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About Us:

We grow Alfalfa, Bermuda Grass and Oat Hay in the Imperial Valley, just east of San Diego.
Our specialty is providing dairy quality hay to livestock, beef & dairy cattle, horse breeders and horse trainers.  We're proud of our high quality products and our outstanding customer service.
Relationships, Expertise, Reputation.
The foundation for our success lies in long standing relationships with our customers.  They depend on us to deliver the right quality for the right price, so we strive for excellence in every area from growing to harvesting to delivery.  Our reputation reflects exactly who we are...and every day our customers see our reputation on display in the way we run our business.
Jerry Preece Jr. Farms is a family operation.
Jerry is a 3rd generation farmer and has been running PREECE since 1979.  Jerry's sons Justin and Ryan work the business with him. 
Justin oversees many of the operational functions, maintaining the high quality and efficiency that has made PREECE an industry leader. 
Ryan stays busy with school work but is always willing to lend a hand with whatever needs doing.

Dairy Quality Hay:

Dairy cattle nutritionists value alfalfa hay for its high energy value which supports milk
production, its rapidly rumen digested structural fiber which stimulates feed intake, its
coarse structural fiber that stimulates ruminative chewing and salivation which results in
rumen buffering, its structural fiber which has a high buffering capacity, its high protein
level which supports animal protein needs, and the relatively high proportion of its
protein that escapes the rumen undegraded which minimizes dietary requirements for
high cost protein supplements.



Alfalfa hay generally contains between 25 and 30% of its dry matter as rapidly
digested non-structural carbohydrates (NSC), such as pectins, sugars and starches, that quantitatively contribute to the level of total digestible nutrients (TDN) in the hay.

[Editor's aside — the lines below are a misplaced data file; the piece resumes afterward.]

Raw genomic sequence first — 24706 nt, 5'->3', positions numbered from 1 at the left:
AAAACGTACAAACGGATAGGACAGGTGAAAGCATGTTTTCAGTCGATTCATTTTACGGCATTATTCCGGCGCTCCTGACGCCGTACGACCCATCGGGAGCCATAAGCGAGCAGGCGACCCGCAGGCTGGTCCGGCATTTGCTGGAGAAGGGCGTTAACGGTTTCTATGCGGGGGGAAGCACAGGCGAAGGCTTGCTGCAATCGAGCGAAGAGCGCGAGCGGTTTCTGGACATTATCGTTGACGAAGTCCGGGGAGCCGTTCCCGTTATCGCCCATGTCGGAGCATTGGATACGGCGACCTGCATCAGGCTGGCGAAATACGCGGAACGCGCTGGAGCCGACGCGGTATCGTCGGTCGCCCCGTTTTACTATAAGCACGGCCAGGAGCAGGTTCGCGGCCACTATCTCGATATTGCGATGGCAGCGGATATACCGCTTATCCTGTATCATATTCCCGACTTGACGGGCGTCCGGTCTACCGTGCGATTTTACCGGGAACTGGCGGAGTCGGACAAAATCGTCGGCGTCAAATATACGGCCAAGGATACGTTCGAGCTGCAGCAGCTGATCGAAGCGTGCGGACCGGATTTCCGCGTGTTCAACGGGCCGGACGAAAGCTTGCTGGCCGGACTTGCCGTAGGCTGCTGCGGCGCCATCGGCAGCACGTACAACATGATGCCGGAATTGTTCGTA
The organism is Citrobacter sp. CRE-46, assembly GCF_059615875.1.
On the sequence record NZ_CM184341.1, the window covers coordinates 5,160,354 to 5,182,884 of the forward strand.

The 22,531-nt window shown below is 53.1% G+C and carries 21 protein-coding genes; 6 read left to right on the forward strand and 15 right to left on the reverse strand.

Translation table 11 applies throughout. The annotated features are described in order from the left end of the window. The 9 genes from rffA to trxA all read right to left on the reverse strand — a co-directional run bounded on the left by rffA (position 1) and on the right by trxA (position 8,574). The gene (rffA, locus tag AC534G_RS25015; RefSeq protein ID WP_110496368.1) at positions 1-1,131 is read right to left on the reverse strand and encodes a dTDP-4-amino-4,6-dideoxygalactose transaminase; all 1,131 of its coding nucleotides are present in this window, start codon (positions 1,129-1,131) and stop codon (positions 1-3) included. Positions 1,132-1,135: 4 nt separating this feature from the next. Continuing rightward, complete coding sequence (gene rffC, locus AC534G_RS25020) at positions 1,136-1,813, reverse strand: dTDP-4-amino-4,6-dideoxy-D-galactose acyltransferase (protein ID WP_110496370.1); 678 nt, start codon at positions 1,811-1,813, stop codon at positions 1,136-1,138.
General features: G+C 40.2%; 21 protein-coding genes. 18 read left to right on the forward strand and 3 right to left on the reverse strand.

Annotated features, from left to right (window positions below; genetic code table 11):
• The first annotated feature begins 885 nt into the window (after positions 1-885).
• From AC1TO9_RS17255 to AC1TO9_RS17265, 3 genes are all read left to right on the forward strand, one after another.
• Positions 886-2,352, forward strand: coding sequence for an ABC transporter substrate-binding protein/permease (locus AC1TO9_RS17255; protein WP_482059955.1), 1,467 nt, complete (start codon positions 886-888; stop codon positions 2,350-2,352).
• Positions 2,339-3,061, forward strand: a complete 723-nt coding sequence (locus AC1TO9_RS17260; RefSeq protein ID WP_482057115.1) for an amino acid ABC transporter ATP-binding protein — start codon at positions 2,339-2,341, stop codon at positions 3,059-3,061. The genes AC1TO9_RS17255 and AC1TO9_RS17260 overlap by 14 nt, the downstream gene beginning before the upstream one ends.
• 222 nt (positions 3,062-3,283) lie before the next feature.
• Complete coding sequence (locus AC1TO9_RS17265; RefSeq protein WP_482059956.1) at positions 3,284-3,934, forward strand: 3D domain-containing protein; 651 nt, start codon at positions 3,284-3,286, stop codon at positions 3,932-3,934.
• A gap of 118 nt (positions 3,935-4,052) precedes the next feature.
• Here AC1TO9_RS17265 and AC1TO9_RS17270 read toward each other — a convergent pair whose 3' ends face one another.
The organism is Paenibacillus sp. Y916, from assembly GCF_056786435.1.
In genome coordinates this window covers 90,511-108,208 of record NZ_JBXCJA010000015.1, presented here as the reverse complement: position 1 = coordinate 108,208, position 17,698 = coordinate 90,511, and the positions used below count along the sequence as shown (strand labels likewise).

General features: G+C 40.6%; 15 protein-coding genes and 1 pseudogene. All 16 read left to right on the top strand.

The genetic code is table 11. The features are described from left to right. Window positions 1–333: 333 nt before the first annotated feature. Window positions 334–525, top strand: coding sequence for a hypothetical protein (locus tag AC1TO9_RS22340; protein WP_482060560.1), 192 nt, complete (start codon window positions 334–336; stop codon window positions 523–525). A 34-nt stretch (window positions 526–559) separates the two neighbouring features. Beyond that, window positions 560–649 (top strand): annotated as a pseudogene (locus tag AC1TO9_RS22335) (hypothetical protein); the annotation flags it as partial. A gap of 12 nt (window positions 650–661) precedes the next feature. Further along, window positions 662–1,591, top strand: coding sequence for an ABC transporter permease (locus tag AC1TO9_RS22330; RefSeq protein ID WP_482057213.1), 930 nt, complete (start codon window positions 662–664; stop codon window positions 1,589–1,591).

Alfalfa hay fiber, measured as NDF, is ideal for stimulating ruminative chewing in dairy cows. This is not an insignificant nutritional attribute, as ruminative chewing (i.e., chewing the cud), stimulates the flow of saliva to the rumen. Saliva has a high buffering capacity and so its flow to the rumen will help prevent rumen pH from
declining and potentially inducing the metabolic problems associated with rumen acidosis. In addition, alfalfa hay NDF has a high buffering capacity, which increases the overall amount of buffering that results from intake of alfalfa hay.



Alfalfa hay generally contains a level of crude protein (CP) that is much higher
than in competing forages such as cereal silages. In addition, alfalfa hay protein has a relatively low proportion that is soluble in rumen fluid, often about half the level in cereal silages, and this leads to an undegradable intake protein (UIP) proportion of 25 to 35% of total CP.



Alfalfa hay is relatively high in several minerals that are required by lactating
dairy cows. These include calcium, phosphorus, potassium and magnesium, although alfalfa hay also contains significant levels of most other macro and trace minerals.  However, unlike the previously discussed nutritional attributes, minerals have a relatively low economic value, as they can be inexpensively supplemented to a dairy ration from
inorganic sources.